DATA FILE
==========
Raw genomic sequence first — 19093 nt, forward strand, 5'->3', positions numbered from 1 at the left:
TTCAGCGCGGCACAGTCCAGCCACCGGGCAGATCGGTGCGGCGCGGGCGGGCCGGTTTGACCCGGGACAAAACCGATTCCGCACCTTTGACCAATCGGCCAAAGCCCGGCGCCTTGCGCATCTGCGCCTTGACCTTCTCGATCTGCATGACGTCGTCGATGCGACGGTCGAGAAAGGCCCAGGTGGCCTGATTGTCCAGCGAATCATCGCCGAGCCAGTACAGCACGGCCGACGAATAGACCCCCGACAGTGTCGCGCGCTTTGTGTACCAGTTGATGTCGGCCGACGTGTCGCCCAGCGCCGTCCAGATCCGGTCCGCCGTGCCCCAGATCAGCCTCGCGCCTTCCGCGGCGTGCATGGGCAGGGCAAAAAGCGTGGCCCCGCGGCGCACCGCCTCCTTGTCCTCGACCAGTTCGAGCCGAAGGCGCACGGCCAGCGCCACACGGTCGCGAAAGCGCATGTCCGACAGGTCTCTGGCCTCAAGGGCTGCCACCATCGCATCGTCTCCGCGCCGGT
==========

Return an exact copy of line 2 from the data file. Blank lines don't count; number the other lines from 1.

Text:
TTCAGCGCGGCACAGTCCAGCCACCGGGCAGATCGGTGCGGCGCGGGCGGGCCGGTTTGACCCGGGACAAAACCGATTCCGCACCTTTGACCAATCGGCCAAAGCCCGGCGCCTTGCGCATCTGCGCCTTGACCTTCTCGATCTGCATGACGTCGTCGATGCGACGGTCGAGAAAGGCCCAGGTGGCCTGATTGTCCAGCGAATCATCGCCGAGCCAGTACAGCACGGCCGACGAATAGACCCCCGACAGTGTCGCGCGCTTTGTGTACCAGTTGATGTCGGCCGACGTGTCGCCCAGCGCCGTCCAGATCCGGTCCGCCGTGCCCCAGATCAGCCTCGCGCCTTCCGCGGCGTGCATGGGCAGGGCAAAAAGCGTGGCCCCGCGGCGCACCGCCTCCTTGTCCTCGACCAGTTCGAGCCGAAGGCGCACGGCCAGCGCCACACGGTCGCGAAAGCGCATGTCCGACAGGTCTCTGGCCTCAAGGGCTGCCACCATCGCATCGTCTCCGCGCCGGT